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Lions Roar : March 2011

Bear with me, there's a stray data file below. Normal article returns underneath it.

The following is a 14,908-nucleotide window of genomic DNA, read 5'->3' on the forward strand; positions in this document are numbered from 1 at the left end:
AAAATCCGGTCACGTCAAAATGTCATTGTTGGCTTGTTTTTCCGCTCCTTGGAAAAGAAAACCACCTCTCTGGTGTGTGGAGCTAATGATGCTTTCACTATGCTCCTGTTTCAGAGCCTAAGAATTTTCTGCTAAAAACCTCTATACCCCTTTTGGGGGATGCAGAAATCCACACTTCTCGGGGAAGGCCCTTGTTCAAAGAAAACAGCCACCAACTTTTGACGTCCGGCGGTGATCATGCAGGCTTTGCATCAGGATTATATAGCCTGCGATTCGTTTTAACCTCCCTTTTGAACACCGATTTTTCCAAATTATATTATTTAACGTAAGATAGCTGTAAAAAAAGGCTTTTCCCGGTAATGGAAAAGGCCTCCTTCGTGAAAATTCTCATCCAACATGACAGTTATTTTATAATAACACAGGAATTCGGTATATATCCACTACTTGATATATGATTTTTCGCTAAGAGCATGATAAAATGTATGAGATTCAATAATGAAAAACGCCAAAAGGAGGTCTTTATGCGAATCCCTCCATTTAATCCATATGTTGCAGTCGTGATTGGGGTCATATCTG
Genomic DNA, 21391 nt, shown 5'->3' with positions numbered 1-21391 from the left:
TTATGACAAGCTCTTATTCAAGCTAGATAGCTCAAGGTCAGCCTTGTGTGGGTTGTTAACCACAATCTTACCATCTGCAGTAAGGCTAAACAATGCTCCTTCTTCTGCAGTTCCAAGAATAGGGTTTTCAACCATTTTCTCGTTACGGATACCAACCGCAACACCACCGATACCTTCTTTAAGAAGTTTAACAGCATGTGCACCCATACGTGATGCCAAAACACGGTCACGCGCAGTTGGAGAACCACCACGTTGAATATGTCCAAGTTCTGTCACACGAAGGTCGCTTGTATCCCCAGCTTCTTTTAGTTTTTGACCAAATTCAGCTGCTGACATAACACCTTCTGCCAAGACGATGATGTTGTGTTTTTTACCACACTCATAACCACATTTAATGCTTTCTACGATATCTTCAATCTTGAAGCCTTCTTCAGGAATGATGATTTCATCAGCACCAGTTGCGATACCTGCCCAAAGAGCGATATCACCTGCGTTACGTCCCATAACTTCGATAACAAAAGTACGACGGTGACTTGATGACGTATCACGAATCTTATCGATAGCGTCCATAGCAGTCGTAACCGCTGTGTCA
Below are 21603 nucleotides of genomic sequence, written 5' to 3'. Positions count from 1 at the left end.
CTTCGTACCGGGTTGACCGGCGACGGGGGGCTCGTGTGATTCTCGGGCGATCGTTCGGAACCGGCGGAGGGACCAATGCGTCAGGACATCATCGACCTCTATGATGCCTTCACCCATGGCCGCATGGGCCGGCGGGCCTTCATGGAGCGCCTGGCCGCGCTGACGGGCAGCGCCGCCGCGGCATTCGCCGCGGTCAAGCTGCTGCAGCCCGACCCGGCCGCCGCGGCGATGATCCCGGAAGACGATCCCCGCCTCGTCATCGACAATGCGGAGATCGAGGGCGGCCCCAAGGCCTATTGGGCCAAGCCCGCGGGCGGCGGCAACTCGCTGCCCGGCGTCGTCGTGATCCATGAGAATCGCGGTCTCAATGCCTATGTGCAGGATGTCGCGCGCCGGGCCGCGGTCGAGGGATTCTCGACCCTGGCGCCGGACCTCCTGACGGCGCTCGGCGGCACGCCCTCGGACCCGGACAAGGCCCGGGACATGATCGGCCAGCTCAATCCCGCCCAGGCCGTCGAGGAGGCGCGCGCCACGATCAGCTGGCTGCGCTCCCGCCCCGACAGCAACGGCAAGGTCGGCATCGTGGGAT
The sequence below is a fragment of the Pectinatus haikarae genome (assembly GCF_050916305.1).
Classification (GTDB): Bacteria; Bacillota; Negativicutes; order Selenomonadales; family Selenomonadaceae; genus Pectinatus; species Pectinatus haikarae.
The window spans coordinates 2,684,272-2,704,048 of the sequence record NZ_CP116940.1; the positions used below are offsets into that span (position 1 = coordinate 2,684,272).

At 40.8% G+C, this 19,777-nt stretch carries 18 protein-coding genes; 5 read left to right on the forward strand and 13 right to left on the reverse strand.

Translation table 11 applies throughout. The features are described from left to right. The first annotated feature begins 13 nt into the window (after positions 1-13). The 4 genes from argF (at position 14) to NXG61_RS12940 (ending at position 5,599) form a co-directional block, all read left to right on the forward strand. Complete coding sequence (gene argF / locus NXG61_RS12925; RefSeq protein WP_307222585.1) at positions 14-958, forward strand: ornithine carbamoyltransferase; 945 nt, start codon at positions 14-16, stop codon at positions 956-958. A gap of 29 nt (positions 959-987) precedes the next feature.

SHAMBHALA SUN MARCH 2011 56 said tsu, “likening to the self.” You look into your own heart, discover what gives you pain, and then refuse under any cir- cumstances to inflict that pain on anybody else. do not do to others what you would not like them to do to you. confucius believed that if we did that consistently—all day, every day— then we would gradually leave ourselves behind, because com- passion requires you to dethrone yourself from the center of your world and to put another there. In one of my favorite golden rule stories from the Judaic tradition, the great rabbi hillel, an older contemporary of Jesus, was approached by a pagan who promised to convert to Judaism on the condition that hillel recite the whole of Jewish teaching while standing on one leg. hillel stood on one leg and said, “that which is hateful to you, do not do to your neighbor. that is the torah; everything else is only com- mentary. go and study it.” Many of the things that we think essential to Judaism, such as the unity of god, the creation of the world, the exodus from egypt, the 613 commandments, they’re all commentary on the golden rule. go study it, said rabbi hillel; make it your reality. Why do we find it so difficult to make compassion our real- ity? I did some reading on the neuroscience of compassion, and what I understood the science to say made a lot of sense to me, because I recognized it in myself. We’ve inherited a sort of reptil- ian brain from our distant ancestors, which still contains a lot of ferocious drives that helped our species survive. often these drives are called the four Fs: fighting, fleeing, feeding, and... re- production (laughter). these drives are automatic, and they are powerful. If a lion suddenly ran into this theater, we’d be right to immediately abandon our high-minded deliberations and run for our lives. these drives are about survival, and they are all about “me.” When people were freed from the desperate struggle for daily survival that dominated the species for thousands of years and had the leisure to reflect upon their experience, they began to explore ways to enhance the more positive emotions of the so-called mammalian brain and put the four Fs in their place, to keep them under control. We have a duty to protect each other from our destructive impulses, whether that involves killing somebody or uttering an unkind word that remains lodged like a piece of ice in the heart for years to come. these primitive drives can infiltrate anything, including reli- gion. So how did people learn to train their minds to control these destructive impulses and promote positive emotions? the people of India were always in the vanguard of religious change, and in the seventh century before christ, the Upanishads inspired a life- style that developed the more positive emotions. Yoga, a technique that the sages of the day were gradually devising, was a way of sys- tematically taking the ego out of your thinking, so that you no longer saw things just from the perspective of “me.” these sages found that when you’re no longer seeing the world through the filter of your own fears and desires, people and objects reveal un- expected qualities. But before you could even begin to sit in a yogic posture, you had to undergo a five-point program that was sort of an assault on the four Fs. nonviolence was point one. that didn’t just mean that you couldn’t kill; you had to express affability and friendliness to all, even the most annoying monkey in the compound. point two was feeding. Instead of just grabbing food and eating as much as you could, the aspiring yogi had to take whatever food was offered. he was not allowed to be avaricious. We’re not good at saying “enough”—our brains evolved for scarcity, and we’re not good at plenty. a lot of the economic problems we’re having now are because people can’t say “enough.” the aspiring yogi also forswore intoxicants and sex. he did this not because these are bad, but because confucius called it tsu, “likening to the self.” You look into your heart, discover what gives you pain, and refuse to inflict that pain on anybody else. conFUcIUS,MUSeUMoFSaIgon,hochIMInhcItY,vIetnaM/photo©lUcatettonI/theBrIdgeManartlIBrarY